Follow thru Pope Francis’ lead on celibacy, bishops urged
The Jan. 14 issue of the Inquirer reported the baptism of the children of two married Roman Catholic priests in Lambunao, Iloilo, by their own fathers. This was just two days before the visit of Pope Francis to our country. Canon Law allows any Catholic to validly baptize a person, especially in case of imminent death. Hence the outrage that followed this news in social media was not about this particular baptism, but about the fact of married priests publicly practicing their priestly profession in full violation of Canon Law.
But it seems Canon Law is not as sacrosanct as before. Pope Francis heralds “mercy and compassion” as the theme for his papal visit to our country. His profound wish is for the Church to become an inclusive home for everybody. He has proclaimed himself as not one to judge LGBTs (lesbians, gays, bisexuals and transgenders), and is loath to make pronouncements on gay marriage, contraceptives and divorce. He has displayed an openness and accommodation which have endeared him to all peoples of all climes. Will he be the pope to finally lift the rule of celibacy for Roman Catholic priests, and address adequately the severe lack of priests worldwide? Statistics show that there are only around 400,000 priests to care for the world’s 1.2 billion Catholics.
The question of lifting the celibacy rule for Catholic priests was highlighted when Bishop Erwin Krautler, whose diocese in Brazil has 700,000 Catholics with only 27 priests, raised this topic in an audience with Pope Francis in April 2014. The Pope explained that he could not take everything personally in hand from Rome. The local bishops who are better acquainted with the needs of the faithful should be courageous enough to make concrete suggestions and bring these matters up to Rome, through their national bishops’ conferences. He was quoted as saying that celibacy is a matter of Church law and tradition, and not of dogma, and therefore can be discussed and changed if need be.
The challenge therefore is laid squarely on the doorstep of the local bishops and the national bishops’ conferences.
In the Philippines, this challenge is before our 80-odd bishops and archbishops and the Catholic Bishops’ Conference of the Philippines. Why has debate and discussion not begun seriously on the matter? The Pope has opened a door, but the Catholic hierarchy seems loath to entering through it.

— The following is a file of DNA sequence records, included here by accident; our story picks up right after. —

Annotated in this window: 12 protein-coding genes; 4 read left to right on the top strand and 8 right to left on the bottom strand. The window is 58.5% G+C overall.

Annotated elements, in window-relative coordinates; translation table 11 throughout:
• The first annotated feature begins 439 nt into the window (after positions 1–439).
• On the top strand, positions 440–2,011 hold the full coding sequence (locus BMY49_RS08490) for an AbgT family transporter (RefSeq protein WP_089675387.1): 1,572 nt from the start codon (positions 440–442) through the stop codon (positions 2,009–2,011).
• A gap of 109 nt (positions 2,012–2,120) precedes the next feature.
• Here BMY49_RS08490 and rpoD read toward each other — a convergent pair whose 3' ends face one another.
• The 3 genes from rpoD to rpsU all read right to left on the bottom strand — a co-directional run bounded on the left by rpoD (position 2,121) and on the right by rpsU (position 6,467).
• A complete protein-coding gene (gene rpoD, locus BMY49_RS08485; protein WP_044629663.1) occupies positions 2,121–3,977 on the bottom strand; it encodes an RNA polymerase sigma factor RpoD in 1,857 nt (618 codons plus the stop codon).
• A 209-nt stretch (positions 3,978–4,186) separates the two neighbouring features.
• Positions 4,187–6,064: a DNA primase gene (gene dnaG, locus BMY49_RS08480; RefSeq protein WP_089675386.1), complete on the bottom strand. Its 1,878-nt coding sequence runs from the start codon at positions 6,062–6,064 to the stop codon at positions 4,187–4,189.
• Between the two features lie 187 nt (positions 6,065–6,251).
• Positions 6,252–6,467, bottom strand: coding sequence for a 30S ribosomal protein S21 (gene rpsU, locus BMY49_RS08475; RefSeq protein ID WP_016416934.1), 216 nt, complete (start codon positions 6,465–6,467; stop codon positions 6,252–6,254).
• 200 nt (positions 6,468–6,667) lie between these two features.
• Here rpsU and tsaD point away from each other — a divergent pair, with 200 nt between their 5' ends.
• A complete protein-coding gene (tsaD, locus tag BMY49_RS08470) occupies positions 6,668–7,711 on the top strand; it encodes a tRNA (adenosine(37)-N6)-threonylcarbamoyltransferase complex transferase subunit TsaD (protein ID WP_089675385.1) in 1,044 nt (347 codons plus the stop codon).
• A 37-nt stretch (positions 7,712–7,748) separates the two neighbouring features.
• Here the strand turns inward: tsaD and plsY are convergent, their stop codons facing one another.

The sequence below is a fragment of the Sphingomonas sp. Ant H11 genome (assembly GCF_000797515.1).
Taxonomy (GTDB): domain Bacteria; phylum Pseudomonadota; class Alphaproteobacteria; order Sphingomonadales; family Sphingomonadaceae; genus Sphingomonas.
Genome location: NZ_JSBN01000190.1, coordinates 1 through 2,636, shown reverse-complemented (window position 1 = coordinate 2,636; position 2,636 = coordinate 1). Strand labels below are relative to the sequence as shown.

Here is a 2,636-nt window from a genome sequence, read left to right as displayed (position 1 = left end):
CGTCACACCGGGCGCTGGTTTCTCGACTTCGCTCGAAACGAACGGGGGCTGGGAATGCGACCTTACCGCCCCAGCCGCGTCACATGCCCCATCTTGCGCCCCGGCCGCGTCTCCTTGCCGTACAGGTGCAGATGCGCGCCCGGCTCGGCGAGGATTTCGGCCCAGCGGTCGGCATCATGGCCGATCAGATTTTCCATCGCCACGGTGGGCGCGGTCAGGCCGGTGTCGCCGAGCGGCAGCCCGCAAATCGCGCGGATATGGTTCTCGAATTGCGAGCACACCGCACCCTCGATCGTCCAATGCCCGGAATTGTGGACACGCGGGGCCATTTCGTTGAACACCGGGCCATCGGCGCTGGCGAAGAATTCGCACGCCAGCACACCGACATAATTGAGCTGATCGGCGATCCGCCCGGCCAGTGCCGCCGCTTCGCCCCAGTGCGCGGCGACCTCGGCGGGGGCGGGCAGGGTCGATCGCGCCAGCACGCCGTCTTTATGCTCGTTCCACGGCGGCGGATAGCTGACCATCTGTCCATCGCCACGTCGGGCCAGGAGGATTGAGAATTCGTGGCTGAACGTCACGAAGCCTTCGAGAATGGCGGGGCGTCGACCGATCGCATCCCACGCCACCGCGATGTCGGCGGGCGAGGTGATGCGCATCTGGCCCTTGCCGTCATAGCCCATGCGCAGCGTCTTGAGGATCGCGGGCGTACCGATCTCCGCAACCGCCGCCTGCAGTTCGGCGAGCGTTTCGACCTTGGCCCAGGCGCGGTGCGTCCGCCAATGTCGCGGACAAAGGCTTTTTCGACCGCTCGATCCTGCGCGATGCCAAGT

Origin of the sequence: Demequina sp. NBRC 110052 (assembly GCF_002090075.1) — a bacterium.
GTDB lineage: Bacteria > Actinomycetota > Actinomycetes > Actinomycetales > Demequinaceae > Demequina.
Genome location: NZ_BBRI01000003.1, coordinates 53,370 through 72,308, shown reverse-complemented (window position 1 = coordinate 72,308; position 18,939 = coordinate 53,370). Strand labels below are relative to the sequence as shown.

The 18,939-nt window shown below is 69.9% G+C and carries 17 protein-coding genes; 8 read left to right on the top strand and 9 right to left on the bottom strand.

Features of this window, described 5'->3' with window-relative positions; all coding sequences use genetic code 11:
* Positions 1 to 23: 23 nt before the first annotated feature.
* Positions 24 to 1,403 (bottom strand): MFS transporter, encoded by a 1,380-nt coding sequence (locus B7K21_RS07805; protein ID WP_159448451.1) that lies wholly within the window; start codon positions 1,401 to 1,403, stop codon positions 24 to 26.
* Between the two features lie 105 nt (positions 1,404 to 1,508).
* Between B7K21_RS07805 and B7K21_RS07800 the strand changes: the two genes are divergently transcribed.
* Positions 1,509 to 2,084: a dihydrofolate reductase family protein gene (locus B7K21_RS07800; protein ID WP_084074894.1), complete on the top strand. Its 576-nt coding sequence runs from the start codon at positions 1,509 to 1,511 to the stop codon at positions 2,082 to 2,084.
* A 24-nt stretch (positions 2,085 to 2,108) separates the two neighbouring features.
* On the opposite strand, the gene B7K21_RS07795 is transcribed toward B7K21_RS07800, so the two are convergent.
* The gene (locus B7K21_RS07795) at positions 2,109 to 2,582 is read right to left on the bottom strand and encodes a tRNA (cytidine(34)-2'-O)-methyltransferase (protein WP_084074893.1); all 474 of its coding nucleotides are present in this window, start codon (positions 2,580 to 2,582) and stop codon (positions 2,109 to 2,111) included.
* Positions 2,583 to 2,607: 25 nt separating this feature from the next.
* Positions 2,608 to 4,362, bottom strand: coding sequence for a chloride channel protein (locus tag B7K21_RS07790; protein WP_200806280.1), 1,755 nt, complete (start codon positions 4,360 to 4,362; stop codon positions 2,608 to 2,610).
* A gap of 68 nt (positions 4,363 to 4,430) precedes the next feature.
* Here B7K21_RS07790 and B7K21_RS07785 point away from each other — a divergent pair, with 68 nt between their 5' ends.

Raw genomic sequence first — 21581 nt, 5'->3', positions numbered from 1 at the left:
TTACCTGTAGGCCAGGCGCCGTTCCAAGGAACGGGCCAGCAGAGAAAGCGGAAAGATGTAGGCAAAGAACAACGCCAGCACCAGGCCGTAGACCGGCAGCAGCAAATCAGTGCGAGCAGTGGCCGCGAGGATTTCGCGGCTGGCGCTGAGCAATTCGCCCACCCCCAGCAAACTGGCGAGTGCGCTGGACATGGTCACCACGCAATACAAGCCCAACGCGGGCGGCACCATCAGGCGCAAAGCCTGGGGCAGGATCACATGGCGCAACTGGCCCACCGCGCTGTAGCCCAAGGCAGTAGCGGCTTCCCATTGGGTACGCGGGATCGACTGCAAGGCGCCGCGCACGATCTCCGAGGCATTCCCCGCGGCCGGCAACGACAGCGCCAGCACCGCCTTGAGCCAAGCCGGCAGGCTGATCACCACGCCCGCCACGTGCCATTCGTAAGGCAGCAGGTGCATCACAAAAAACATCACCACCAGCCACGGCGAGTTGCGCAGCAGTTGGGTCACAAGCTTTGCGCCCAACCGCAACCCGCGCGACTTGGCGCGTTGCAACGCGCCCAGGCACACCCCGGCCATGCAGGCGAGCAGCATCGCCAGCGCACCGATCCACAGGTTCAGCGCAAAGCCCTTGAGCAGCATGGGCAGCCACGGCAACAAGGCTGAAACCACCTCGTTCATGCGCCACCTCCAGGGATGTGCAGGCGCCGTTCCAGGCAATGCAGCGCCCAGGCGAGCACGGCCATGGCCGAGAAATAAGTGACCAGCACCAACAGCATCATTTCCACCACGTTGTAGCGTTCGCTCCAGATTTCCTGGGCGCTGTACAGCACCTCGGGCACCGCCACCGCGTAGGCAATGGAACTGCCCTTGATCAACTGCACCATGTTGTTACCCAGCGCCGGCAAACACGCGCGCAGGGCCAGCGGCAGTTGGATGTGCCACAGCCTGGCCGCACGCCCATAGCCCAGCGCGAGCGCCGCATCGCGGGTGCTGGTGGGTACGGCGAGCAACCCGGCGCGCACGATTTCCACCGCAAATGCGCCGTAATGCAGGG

The Philippines has around 80 million Catholics and 9,000 priests, with many of them not full-time priests but working as administrators, finance officers, school officials, etc. For lack of priests and proper pastoral care, thousands of Catholics have joined evangelical and born-again communities. Of the roughly 80 million Catholics, 37 percent regularly hear Mass, 29 percent consider themselves religious, and about one of every 11 members sometimes think of leaving the Church. But for most Filipino Catholics, their religion is only skin-deep, and has little or no connection with everyday life. The best Catholic schools also produce the most corrupt politicians. It is estimated that fully one-third of the Philippine budget—or about P1 trillion—is lost to corruption every year. It is the consensus that this lack of moral values, which is the sphere of the Church, is the chief cause for the sad state of the Philippine economy, its stark poverty, and the ever widening gap between the rich and the poor.
Will an increase in the number of priests by lifting the celibacy rule adequately address the issue stated above? The answer may be debatable, but it is high time for the local hierarchy and the CBCP to follow through Pope Francis’ lead, and start discussing the optional celibacy rule for its priests, who seem to be a disappearing breed in our country.
Samuel J. Yap is a member of the Philippine Alliance of Ex-Seminarians.
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